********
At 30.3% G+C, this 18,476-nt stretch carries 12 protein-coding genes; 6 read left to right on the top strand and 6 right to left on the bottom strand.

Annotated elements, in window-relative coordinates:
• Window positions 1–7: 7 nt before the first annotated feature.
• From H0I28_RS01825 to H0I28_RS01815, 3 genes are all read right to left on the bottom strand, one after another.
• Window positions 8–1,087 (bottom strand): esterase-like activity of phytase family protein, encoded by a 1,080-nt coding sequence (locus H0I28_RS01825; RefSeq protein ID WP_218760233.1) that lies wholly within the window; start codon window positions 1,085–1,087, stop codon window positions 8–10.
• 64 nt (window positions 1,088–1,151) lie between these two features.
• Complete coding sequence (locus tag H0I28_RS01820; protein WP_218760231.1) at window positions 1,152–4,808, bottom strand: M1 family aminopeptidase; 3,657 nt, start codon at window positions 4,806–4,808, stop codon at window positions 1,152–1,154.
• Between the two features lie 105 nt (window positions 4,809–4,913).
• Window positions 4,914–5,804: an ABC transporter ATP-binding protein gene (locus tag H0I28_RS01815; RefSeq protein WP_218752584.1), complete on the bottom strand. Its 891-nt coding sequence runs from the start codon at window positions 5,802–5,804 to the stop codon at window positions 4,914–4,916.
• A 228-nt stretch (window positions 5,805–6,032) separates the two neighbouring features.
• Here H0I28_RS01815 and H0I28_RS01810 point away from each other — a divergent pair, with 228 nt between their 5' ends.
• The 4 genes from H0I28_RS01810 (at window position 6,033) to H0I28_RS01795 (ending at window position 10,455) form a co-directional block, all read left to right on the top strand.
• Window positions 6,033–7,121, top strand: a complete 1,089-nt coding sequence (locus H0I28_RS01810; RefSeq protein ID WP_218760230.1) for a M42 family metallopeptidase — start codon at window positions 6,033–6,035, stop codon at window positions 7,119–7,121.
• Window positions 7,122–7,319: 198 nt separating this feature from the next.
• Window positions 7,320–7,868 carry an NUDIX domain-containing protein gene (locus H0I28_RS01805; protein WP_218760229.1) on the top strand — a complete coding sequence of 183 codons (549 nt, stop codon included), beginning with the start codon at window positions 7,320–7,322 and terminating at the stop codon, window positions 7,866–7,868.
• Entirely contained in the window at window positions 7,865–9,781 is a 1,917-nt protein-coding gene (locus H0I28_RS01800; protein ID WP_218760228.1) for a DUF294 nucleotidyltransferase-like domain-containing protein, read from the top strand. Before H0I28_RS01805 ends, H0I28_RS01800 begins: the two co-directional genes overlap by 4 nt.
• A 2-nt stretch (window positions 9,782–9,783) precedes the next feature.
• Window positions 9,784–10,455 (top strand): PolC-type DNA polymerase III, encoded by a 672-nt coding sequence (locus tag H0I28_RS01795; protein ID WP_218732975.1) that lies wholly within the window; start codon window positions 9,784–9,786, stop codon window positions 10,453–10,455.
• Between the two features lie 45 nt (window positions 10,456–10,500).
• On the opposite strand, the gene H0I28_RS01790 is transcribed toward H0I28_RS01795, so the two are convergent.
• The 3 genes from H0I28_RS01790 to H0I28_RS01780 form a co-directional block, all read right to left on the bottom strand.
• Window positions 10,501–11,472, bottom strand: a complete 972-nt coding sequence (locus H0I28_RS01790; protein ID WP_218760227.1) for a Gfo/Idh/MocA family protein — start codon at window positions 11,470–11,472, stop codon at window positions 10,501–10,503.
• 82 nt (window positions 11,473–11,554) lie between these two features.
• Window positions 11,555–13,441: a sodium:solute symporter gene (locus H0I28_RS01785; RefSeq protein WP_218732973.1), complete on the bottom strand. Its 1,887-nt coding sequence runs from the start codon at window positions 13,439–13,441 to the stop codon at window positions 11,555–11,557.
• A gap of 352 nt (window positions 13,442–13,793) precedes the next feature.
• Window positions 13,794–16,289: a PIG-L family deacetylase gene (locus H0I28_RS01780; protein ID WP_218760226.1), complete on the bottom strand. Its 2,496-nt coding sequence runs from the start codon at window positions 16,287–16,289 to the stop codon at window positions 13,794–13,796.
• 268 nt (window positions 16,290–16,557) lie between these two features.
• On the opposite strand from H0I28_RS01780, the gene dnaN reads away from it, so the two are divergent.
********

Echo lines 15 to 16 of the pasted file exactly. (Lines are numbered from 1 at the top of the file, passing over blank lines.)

• Window positions 7,320–7,868 carry an NUDIX domain-containing protein gene (locus H0I28_RS01805; protein WP_218760229.1) on the top strand — a complete coding sequence of 183 codons (549 nt, stop codon included), beginning with the start codon at window positions 7,320–7,322 and terminating at the stop codon, window positions 7,866–7,868.
• Entirely contained in the window at window positions 7,865–9,781 is a 1,917-nt protein-coding gene (locus H0I28_RS01800; protein ID WP_218760228.1) for a DUF294 nucleotidyltransferase-like domain-containing protein, read from the top strand. Before H0I28_RS01805 ends, H0I28_RS01800 begins: the two co-directional genes overlap by 4 nt.